HomeNewsBriefWest Mexico Vigilantes Form Unified Command
BRIEF

West Mexico Vigilantes Form Unified Command

MEXICO / 26 FEB 2013 BY HANNAH STONE EN

Vigilante groups in Guerrero state, west Mexico, have announced plans to band together under a unified command, in an effort to gain legitimacy and recognition from the government.

At a public meeting in the village of Brasilia on February 24, representatives of the new group announced that it would bring together "community police" from 20 villages around Acapulco and Coyuca de Benitez. A spokesman said that the people had decided to declare the area a "crime-free territory," and that the new force would begin patrols and set up security checkpoints the following week, reported Milenio. Their aim is to expand to include another 60 communities in the area.

The spokesman, Carlos Garcia Jimenez, pointed out that the group was independent from the firmly established self-defense forces in the mostly indigenous "Costa Chica" region of the state, and from the municipal authorities, reported El Informador.

Jimenez made several claims to legitimacy for the group, pointing out that though its formation was  a response to the current situation of insecurity, self-defense forces have been operating in the area for more than six years. He also denied the group was a guerrilla organization, and said he wanted it to work towards legal recognition as a "community police force," and that its aim was for local communities to be recognized as a fourth level of government in Mexico.

InSight Analysis

Developments elsewhere in the country made the wishes for recognition of the Guerrero group seem within reach. In Chiapas, south Mexico, some 60 local ranchers and farmers were sworn in last week as members of a Rural Forces Squad (PFR), meant to work alongside local and federal police, reported La Jornada.

Government officials explained to La Jornada that the unit was set up at the request of local farmers, because the police in the area lack the resources to combat crime -- particularly cattle rustling -- with only 60 municipal police for a population of 50,000. The force will carry out patrols, but is meant to refer any crime apart from cattle theft to the appropriate authority.

The men are given arms and uniforms by the government, but will not be paid a wage.

However, in Michoacan, residents complained of armed masked men setting up road blocks and check points in the night, and in one area preventing municipal police from patrolling.

Community self-defense forces in Guerrero have been hitting the headlines in recent weeks, as they have increased their activity in response to surging crime in the area, and the government’s inability to guarantee security. The authorities have taken a conciliatory stance towards these groups, making agreements for the members to remove their masks and hand over criminal suspects, while members of Congress have proposed giving them legal recognition.

share icon icon icon

Was this content helpful?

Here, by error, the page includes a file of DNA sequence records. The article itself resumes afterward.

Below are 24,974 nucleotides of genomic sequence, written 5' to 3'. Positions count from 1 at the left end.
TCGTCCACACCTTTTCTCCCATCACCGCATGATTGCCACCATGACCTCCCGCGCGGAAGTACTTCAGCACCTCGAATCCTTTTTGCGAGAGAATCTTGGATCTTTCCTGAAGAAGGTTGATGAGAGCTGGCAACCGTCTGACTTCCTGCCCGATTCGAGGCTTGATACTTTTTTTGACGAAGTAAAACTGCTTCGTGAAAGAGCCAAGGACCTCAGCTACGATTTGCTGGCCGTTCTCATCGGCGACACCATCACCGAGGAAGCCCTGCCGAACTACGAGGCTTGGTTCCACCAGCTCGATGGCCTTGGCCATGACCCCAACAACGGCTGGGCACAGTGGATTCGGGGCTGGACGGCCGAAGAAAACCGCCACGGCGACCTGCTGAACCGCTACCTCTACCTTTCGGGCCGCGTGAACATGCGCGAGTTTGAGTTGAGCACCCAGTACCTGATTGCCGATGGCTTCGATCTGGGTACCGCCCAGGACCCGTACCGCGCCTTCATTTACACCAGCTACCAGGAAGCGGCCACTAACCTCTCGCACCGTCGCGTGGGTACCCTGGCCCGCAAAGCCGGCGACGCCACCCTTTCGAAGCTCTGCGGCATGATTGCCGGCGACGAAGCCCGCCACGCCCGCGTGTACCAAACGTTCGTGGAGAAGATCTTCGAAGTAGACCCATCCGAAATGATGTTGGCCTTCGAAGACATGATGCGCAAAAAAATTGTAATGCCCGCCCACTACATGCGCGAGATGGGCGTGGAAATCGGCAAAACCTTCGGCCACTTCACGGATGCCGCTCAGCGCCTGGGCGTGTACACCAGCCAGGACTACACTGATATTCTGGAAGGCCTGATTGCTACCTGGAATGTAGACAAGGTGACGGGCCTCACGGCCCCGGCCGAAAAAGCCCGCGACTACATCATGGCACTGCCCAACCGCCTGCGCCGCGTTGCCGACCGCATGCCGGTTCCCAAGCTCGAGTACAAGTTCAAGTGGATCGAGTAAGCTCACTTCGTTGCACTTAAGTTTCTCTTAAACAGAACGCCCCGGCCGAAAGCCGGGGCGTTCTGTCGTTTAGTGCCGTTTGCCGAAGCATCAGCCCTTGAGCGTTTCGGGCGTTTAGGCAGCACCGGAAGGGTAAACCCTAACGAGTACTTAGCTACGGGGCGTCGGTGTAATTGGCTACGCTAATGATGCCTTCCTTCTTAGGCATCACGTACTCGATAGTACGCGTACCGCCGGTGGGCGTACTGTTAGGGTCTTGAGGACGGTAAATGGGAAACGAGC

We want to sustain Latin America’s largest organized crime database, but in order to do so, we need resources.

DONATE

What are your thoughts? Click here to send InSight Crime your comments.

We encourage readers to copy and distribute our work for non-commercial purposes, with attribution to InSight Crime in the byline and links to the original at both the top and bottom of the article. Check the Creative Commons website for more details of how to share our work, and please send us an email if you use an article.

Was this content helpful?

We want to sustain Latin America’s largest organized crime database, but in order to do so, we need resources.

DONATE

Related Content

BELTRAN LEYVA ORG / 18 NOV 2020

Authorities in Mexico will face one of their biggest anti-corruption tests yet after a bombshell deal was brokered with the…

MEXICO / 19 APR 2021

The shuttering of a state prison in Mexico is an unconventional response by officials trying to combat poor living conditions…

BELIZE / 10 AUG 2021

The leader of a transnational money laundering network cleaned drug money through a scheme that included casinos, a seafood export…

About InSight Crime

LA ORGANIZACIÓN

Extensive Coverage of our Chronicles of a Cartel Bodyguard

23 SEP 2022

Our recent investigation, A Cartel Bodyguard in Mexico’s 'Hot Land', has received extensive media coverage.

THE ORGANIZATION

InSight Crime, American University Host Illegal Fishing Panel

19 SEP 2022

InSight Crime and the Center for Latin American & Latino Studies (CLALS) at American University discussed the findings of a joint investigation on IUU fishing at a September 9 conference.

THE ORGANIZATION

Impact on the Media Landscape

9 SEP 2022

InSight Crime’s first investigation on the Dominican Republic made an immediate impact on the Dominican media landscape, with major news outlets republishing and reprinting our findings, including in …

THE ORGANIZATION

InSight Crime Sharpens Its Skills

2 SEP 2022

Last week, the InSight Crime team gathered for our annual retreat in Colombia, where we discussed our vision and strategy for the next 12 months.  During the week, we also learned how to…

THE ORGANIZATION

Colombia’s Fragile Path to Peace Begins to Take Shape

26 AUG 2022

InSight Crime is charting the progress of President Gustavo Petro’s agenda as he looks to revolutionize Colombia’s security policy, opening dialogue with guerrillas, reforming the military and police, and…